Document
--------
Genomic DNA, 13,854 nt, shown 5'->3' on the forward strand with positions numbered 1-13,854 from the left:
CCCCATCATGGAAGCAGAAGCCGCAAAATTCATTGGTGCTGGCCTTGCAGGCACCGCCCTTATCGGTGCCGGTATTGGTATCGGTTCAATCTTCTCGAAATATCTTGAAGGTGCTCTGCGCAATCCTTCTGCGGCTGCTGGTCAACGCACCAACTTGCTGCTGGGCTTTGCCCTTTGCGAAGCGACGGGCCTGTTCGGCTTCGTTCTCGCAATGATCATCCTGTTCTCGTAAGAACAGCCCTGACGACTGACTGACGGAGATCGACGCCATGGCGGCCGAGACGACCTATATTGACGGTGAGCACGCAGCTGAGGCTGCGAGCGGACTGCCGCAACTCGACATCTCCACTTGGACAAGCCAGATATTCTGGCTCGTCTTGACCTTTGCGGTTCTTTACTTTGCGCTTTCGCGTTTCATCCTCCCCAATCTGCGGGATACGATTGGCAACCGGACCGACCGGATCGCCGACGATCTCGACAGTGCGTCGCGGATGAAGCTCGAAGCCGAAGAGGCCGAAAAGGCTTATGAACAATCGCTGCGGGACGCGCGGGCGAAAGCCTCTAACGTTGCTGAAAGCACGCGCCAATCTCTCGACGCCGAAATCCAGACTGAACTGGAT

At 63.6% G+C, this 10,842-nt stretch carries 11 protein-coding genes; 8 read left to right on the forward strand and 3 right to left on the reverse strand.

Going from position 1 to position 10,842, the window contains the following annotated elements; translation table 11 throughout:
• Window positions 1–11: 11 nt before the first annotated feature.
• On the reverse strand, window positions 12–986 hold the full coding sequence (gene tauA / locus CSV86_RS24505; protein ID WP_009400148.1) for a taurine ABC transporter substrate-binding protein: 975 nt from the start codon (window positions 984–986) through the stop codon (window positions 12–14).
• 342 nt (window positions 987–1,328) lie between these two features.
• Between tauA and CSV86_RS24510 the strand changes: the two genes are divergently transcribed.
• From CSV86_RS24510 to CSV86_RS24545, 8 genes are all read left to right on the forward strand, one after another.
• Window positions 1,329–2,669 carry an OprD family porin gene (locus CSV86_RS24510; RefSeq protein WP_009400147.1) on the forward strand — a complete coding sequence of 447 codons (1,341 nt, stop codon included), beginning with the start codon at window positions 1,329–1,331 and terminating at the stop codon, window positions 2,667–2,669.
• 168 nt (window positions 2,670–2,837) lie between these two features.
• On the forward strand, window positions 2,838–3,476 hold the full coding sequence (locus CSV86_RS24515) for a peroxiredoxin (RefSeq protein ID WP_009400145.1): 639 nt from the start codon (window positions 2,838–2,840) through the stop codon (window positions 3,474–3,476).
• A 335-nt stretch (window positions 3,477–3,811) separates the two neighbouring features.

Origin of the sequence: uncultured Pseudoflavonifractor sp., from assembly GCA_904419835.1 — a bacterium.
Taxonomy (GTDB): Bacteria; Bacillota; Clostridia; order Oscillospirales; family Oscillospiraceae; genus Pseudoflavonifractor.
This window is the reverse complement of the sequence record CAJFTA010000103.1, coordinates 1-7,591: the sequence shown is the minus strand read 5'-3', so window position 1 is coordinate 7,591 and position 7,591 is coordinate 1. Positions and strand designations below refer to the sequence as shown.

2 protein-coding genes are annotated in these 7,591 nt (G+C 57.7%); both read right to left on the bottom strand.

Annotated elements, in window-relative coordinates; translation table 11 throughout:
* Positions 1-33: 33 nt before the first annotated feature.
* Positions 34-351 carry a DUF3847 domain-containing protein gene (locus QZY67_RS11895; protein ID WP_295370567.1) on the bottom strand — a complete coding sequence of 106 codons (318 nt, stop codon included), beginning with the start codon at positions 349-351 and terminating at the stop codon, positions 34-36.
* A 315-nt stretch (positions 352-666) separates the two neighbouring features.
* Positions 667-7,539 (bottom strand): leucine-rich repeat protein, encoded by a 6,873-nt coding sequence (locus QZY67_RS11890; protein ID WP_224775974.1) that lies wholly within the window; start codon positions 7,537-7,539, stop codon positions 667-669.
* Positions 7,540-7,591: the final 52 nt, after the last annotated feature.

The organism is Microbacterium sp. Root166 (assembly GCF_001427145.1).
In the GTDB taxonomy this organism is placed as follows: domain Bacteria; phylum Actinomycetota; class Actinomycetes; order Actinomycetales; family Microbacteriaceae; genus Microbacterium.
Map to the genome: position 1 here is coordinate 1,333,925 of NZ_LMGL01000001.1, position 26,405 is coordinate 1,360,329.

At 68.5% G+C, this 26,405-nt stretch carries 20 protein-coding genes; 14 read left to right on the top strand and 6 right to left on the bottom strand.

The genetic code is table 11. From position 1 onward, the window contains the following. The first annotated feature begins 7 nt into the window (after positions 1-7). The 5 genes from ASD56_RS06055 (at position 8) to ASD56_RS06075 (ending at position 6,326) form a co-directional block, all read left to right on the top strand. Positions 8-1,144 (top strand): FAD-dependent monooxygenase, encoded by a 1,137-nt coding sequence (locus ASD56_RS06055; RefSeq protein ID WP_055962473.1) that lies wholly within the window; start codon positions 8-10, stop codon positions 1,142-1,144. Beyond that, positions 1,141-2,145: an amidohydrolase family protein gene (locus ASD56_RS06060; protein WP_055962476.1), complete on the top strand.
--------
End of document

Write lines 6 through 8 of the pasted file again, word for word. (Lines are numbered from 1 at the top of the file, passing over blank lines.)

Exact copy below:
• On the reverse strand, window positions 12–986 hold the full coding sequence (gene tauA / locus CSV86_RS24505; protein ID WP_009400148.1) for a taurine ABC transporter substrate-binding protein: 975 nt from the start codon (window positions 984–986) through the stop codon (window positions 12–14).
• 342 nt (window positions 987–1,328) lie between these two features.
• Between tauA and CSV86_RS24510 the strand changes: the two genes are divergently transcribed.